Skip to content
Name: In re A.C.
Case #: E075333
Court: CA Court of Appeal
District 4 DCA
Division: 2
Opinion Date: 06/25/2021
Summary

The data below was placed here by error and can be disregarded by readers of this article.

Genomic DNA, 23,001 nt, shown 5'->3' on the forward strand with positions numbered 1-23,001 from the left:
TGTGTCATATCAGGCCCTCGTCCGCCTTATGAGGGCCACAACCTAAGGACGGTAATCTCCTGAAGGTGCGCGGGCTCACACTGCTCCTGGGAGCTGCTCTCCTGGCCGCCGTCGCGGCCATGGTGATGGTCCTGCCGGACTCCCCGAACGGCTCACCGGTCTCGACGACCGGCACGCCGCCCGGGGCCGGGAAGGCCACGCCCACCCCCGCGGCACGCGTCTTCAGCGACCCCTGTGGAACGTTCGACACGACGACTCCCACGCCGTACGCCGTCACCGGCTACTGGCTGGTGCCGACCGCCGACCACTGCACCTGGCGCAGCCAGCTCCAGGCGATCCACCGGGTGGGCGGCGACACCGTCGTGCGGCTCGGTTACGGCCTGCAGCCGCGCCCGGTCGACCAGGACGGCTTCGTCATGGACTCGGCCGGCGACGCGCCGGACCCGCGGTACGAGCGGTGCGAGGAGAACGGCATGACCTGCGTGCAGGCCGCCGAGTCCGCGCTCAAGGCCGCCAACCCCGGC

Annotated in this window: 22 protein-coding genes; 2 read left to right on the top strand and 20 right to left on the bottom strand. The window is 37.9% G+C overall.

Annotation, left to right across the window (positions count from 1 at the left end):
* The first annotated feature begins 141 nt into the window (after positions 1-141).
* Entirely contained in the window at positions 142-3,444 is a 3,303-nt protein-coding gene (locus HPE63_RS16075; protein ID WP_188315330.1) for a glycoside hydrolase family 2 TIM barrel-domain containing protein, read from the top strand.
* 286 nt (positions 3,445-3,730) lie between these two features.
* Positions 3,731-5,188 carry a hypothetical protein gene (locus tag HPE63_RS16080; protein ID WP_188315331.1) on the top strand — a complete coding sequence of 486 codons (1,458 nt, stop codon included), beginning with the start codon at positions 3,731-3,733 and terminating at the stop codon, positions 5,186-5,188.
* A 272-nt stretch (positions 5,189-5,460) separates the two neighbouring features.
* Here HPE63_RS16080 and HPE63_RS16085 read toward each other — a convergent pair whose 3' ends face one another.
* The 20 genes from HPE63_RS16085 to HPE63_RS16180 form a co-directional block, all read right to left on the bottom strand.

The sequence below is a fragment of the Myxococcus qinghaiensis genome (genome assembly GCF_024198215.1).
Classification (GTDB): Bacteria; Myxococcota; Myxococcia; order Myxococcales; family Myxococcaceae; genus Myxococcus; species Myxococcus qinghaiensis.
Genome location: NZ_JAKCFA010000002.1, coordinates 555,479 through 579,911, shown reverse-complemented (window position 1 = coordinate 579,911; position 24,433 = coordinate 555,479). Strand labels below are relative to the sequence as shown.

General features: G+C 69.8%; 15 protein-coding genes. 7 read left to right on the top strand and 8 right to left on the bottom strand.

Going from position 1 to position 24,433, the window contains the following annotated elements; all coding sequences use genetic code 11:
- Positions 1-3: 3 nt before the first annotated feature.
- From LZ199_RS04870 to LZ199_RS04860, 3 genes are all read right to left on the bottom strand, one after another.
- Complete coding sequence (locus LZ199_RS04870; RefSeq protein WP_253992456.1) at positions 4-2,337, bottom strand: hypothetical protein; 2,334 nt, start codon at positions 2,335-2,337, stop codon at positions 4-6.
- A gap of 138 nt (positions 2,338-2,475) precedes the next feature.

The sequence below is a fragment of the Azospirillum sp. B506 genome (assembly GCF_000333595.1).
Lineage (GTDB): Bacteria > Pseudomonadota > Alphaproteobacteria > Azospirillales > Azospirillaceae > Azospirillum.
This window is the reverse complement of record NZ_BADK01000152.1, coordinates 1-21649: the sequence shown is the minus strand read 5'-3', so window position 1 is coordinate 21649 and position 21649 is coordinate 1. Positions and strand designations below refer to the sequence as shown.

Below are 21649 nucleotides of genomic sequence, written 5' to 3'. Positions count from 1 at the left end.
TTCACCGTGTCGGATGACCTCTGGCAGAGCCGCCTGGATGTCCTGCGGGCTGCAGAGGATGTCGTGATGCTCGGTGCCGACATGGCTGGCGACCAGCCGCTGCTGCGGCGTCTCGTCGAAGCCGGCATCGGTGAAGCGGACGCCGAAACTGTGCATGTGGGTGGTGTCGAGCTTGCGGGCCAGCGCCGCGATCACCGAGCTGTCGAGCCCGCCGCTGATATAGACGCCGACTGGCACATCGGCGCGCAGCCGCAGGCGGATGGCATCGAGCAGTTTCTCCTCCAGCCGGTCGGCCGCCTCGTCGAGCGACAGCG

The juvenile court erred by failing to ask father whether he had Indian ancestry, but the error was harmless. The minor A.C. was removed from parents, who subsequently failed to reunify. Mother was an enrolled member of an Indian tribe. Father was never asked whether he had any Indian ancestry. When mother’s tribe declared A.C. was not eligible for membership, the juvenile court found that the Indian Child Welfare Act (ICWA) did not apply. Parental rights were terminated at the 366.26 hearing. Father appealed, and the appellate court affirmed the order. By failing to ask father at his first appearance, or at any other time, whether he had Indian ancestry, the juvenile court failed in its affirmative and continuing duty to inquire whether a child who is the subject of a dependency petition is or may be an Indian child. However, a failure to comply with this duty of inquiry must be held harmless unless the appellant can show a reasonable probability that he or she would have enjoyed a more favorable result in the absence of the error. This means that a parent asserting a failure to inquire must show that he or she would have claimed some kind of Indian ancestry. While a requirement that an appellant submit evidence outside the record is a substantial departure from normal appellate procedure, in a case in which a parent is claiming the child has Indian ancestry, but the social services agency failed to carry out its duty of inquiry, the court will make an exception to that general rule. Here, father had not ever claimed at any stage that he has any Indian ancestry. Thus, reversal is not required. [Editor’s Note: Justice Menentrez dissented, relying on the holdings of In re K.R. (2018) 20 Cal.App.5th 701, 708 (appellate review of rulings that are preserved for review irrespective of action on the part of the parent should not fail simply because the parent is unable to produce an adequate record) and In re N.G. (2018) 27 Cal.App.5th 474, 484 (the burden of making an adequate record of the court’s and the agency’s ICWA inquiry efforts falls squarely and affirmatively on the court and the agency).]